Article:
Birthmarks By Orooj-e-Zafar

Birthmarks

My father kissed me in the womb right
where my palm meets my left pinky.

My July-cousin and I fell on the same patch of heaven’s grass
on the same leg and branded ourselves
with the same cylindrical melanin-scar.

I have five dimples and two raindrops
making quiet room on my smiling upper lip–

the only birthmark my canvas of a body hasn’t housed
yet, are the words my grandfather found
when his wife needed to see heavens’ gates
for the second time.

I don’t say it for the sake of poetry
but when she was gone, he cried so much
his eyes clogged with cataracts;
his body exhumed the fact that her cold bedside
was a part of the family now.

I have written nothing about the time he left me,
how writing was a pipe dream rusting under the breaths
of his wife and four children
until his depression clenched his chest
so hard his mind begged for air.

He forgot his wife and four children for seven days.

Writing brought them back; he could not bear
to lose them in his head yet.

Years that followed turned his bedroom into an office.
His plastic table stacked with photographs,
handwritten pages until leather-bound.
I remember his frail hands clasping
a pairs of yellow scissors, eyes scrunched in absolute focus.

He taught me what real loss looks like,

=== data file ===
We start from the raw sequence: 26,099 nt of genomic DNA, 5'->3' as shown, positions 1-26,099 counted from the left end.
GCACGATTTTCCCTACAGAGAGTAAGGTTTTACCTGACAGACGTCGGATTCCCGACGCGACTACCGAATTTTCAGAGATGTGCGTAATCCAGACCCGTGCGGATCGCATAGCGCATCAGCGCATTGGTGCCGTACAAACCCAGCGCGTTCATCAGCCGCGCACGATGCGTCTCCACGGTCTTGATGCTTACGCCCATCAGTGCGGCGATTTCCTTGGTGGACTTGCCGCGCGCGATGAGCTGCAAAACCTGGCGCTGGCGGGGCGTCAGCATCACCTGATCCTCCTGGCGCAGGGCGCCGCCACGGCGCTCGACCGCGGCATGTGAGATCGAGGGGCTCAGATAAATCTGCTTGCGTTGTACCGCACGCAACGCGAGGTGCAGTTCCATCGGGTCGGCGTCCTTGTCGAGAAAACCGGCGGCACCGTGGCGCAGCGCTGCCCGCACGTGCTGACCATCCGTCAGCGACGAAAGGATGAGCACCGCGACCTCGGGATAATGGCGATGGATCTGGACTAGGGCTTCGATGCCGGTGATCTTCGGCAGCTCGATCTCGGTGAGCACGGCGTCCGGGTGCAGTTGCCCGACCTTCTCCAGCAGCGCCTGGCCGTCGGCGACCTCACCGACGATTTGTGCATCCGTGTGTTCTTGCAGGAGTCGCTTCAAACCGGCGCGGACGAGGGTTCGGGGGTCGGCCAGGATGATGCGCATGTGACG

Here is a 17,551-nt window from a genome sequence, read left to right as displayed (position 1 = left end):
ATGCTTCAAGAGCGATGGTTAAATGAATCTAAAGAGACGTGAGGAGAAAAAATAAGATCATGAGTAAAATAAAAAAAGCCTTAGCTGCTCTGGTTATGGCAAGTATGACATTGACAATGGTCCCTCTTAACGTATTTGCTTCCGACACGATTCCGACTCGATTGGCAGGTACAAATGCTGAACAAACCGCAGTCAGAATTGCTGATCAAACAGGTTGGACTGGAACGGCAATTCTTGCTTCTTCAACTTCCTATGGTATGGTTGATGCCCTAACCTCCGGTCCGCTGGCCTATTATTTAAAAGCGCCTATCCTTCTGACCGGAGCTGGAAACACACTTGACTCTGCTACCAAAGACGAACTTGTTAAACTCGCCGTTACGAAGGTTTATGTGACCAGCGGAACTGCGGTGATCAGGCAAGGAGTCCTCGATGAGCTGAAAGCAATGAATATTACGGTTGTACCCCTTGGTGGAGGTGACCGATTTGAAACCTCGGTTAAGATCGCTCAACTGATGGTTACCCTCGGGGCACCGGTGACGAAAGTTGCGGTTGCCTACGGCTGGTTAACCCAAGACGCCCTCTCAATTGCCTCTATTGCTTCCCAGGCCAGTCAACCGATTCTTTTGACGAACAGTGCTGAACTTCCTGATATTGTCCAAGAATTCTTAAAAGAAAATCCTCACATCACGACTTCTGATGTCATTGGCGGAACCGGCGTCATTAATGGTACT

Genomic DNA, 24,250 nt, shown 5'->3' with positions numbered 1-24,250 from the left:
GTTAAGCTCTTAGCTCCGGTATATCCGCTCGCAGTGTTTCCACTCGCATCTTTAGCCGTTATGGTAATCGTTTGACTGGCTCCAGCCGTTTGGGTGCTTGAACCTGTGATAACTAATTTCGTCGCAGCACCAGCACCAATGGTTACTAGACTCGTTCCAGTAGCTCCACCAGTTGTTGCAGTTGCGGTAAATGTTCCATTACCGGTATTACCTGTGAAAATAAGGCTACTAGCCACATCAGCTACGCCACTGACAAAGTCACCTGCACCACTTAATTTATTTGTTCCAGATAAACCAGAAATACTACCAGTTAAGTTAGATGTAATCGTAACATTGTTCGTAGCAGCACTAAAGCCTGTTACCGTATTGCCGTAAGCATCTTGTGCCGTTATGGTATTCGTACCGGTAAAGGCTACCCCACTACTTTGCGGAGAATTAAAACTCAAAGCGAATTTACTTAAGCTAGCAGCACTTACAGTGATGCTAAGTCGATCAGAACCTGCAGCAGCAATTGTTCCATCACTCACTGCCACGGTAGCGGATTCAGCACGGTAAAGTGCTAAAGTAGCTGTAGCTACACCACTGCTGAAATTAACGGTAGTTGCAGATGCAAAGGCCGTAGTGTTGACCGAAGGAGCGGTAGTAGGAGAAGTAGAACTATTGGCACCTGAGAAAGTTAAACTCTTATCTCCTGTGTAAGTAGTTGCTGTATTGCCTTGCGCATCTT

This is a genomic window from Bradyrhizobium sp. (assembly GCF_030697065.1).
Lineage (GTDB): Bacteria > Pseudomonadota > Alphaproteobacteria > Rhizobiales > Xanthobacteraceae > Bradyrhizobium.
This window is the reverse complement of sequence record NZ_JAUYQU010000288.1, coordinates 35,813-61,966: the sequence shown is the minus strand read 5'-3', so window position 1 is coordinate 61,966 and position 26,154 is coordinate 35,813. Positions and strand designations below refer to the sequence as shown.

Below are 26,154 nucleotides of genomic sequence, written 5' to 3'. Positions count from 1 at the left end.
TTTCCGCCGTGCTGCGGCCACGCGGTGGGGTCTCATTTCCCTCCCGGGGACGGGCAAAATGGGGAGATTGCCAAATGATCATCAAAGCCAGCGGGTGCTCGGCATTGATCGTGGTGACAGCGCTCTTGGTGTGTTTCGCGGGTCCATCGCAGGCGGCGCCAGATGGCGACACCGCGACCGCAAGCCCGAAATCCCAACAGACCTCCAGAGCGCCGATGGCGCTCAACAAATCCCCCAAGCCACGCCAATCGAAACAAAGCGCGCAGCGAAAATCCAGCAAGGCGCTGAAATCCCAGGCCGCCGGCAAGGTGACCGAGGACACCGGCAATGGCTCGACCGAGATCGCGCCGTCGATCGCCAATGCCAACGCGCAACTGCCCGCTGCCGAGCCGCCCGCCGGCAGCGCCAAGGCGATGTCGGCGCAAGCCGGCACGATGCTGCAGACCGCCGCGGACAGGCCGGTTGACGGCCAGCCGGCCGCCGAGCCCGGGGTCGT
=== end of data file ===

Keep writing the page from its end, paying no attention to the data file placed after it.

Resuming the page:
what fear would sound like if it opened
its doors to love banging for dear life.

He gave me my heart, my words.

See, if I sit still for too long,
I confuse my pulse for earthquakes;
this is the birthmark my grandfather gave me.

When I rubbed his cold feet
as he let his last breath go, he left:
his love for ghazals in my throat
his thirst for strangers’ stories in my ears
his beating heart, echoing still in the corridors
of my body.

Sometimes when I wake up in the middle of the night,

my knees shake, toes twitch. It takes a while
for me to realize: it isn’t another earthquake.

By Orooj-e-Zafar

Biography:

Orooj-e-Zafar writes to ventilate and is confident only in her ability to try. She lives in Islamabad, Pakistan, studying to become a doctor on the side but focused on being a spoken word poet. Most recently, she was a runner-up in the Pakistan Poetry Slam 2016 and is a poetry reader at cahoodaloodaling. She can be found at: http://facebook.com/oroojezafarwrites

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